The Case for Low Dose Naltrexone

It’s said that there are “over 60 hormones, 10 main neurotransmitters, over 20 endorphins and thousands of other chemicals” in our bodies, which, if they are “normal and working well,” help us to live healthy, happy and effective lives, free from addictions, sicknesses, diseases and so on. And that what Low Dose Naltrexone does is help us live like that, not by, in itself, helping us to live like that, but by helping our bodies to help us live lives like that. In other words case seems so strong

So, to us, the questions are raised, “Why shouldn’t we all be on Low Dose Naltrexone? Why aren’t we all on it.”

Is it too expensive? No, it’s not, it’s cheap to produce.

Is it onerous to be on? No, it simply involves taking simple medication, like any other simple medication, once a day.

Are there any other downsides? There don’t seem to be.

The answer seems to lie in how difficult it is to find a doctor, at least in Sydney, Australia, who knows enough about it to prescribe it for patients.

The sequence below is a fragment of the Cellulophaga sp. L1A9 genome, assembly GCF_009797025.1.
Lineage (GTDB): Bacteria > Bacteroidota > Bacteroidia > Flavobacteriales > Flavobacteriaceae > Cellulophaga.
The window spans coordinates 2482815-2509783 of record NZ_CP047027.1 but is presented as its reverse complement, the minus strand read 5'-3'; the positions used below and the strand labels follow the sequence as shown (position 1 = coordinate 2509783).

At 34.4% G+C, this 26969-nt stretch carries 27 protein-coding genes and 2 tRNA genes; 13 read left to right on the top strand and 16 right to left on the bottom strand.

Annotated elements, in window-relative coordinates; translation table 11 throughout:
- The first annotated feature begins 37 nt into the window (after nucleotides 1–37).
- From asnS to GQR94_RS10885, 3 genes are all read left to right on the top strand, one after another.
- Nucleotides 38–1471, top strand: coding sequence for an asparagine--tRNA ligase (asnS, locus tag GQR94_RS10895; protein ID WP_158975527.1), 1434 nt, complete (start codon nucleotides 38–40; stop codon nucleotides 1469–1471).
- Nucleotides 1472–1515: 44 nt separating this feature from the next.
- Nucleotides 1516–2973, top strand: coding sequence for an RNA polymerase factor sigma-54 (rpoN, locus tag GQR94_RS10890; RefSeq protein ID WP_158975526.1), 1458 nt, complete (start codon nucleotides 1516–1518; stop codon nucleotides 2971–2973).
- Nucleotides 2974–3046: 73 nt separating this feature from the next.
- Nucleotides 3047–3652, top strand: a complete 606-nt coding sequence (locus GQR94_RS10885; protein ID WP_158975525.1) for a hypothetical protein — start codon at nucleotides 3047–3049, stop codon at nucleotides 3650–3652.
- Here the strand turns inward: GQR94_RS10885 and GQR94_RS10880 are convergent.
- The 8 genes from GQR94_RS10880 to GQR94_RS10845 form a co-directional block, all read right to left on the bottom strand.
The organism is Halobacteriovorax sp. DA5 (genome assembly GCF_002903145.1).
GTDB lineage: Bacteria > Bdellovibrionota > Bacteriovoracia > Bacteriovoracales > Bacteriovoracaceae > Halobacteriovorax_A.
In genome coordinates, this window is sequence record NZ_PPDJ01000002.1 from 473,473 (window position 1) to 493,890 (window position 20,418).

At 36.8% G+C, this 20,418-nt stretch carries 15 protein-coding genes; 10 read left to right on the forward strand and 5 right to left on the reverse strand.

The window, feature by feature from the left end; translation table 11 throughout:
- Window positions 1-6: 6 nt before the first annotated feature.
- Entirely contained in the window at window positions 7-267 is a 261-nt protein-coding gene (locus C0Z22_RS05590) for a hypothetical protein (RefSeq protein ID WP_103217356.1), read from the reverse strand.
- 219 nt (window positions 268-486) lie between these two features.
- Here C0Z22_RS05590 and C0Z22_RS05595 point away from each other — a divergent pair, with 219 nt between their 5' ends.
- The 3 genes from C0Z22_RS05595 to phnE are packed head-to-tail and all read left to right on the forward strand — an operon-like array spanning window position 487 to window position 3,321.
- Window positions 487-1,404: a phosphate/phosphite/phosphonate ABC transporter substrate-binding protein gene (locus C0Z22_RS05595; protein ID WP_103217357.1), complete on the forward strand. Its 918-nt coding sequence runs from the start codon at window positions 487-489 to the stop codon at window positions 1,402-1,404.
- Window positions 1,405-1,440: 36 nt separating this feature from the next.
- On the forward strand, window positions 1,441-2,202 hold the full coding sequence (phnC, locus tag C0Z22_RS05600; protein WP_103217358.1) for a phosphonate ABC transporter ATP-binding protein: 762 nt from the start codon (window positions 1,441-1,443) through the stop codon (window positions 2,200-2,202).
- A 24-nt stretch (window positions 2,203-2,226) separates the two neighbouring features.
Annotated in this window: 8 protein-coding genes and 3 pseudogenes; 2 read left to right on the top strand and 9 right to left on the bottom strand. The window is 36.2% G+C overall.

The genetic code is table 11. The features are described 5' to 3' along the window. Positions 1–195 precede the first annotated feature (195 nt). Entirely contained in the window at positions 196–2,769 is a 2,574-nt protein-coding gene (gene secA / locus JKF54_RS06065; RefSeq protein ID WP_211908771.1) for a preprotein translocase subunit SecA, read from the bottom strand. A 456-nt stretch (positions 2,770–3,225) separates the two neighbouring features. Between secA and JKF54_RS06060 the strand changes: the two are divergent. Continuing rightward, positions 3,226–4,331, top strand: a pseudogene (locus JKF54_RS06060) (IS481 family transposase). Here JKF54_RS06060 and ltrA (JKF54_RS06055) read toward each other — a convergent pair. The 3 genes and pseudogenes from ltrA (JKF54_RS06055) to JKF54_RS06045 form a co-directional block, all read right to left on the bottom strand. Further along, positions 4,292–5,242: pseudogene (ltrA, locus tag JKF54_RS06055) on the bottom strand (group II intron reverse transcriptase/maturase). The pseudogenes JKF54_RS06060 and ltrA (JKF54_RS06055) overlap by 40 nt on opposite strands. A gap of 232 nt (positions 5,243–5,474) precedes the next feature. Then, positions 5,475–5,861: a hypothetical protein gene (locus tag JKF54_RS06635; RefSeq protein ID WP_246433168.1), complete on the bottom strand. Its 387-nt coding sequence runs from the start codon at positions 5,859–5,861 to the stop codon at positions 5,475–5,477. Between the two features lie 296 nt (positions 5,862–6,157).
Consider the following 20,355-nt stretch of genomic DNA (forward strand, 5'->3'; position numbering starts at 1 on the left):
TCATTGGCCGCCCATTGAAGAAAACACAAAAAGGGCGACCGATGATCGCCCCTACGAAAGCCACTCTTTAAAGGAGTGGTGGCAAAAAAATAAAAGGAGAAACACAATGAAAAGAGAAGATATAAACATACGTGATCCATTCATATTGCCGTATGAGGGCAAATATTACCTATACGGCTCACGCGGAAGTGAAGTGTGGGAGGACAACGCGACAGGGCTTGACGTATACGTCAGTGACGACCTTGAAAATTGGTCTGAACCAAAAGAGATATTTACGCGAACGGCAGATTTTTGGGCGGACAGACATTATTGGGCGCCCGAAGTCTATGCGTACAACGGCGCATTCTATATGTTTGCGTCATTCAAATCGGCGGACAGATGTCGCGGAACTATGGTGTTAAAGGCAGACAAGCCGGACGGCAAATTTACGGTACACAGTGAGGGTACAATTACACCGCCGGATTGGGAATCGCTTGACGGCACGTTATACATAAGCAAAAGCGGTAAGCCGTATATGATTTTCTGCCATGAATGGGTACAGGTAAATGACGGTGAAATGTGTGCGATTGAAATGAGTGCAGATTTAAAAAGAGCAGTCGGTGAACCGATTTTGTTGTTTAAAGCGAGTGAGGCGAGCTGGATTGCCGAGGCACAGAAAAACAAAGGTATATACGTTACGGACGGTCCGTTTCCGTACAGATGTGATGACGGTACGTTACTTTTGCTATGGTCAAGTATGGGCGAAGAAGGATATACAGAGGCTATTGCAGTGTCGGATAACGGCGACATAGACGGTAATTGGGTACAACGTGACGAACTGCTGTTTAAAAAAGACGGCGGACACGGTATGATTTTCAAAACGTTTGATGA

As we’ve mentioned, we sent out 16 emails to Sydney Neurologists, asking them whether “advising on and perhaps prescribing Low Dose Naltrexone” was within their “areas of expertise,” and if not, whether there was anyone else they “could recommend,” – and we haven’t got even one positive reply! (We intend to send out more as time allows.)

One doctor replied, and we quote, “LDN is said to be good for everything, (if you read the web,) and has been used for a few things such as MS. However, I’m not aware of any clear benefit to an otherwise fit and well person.”

Of course it’s not going to be of any clear benefit to an otherwise fit and well person – obviously all their body’s mechanisms, (for want of a better word,) are working well. But that’s not the point. The point is, why not take it to keep being fit and well? Or does one just start taking it when one has stopped being fit and well?

David Gluck, claims to have taken it every day for at least 15 years, and presumably he wouldn’t have kept taking it if he hadn’t felt it was doing him some good. But there seems to be no way for it to be determined whether he would have been fit and well anyway. But if you keep being fit and well, who cares?

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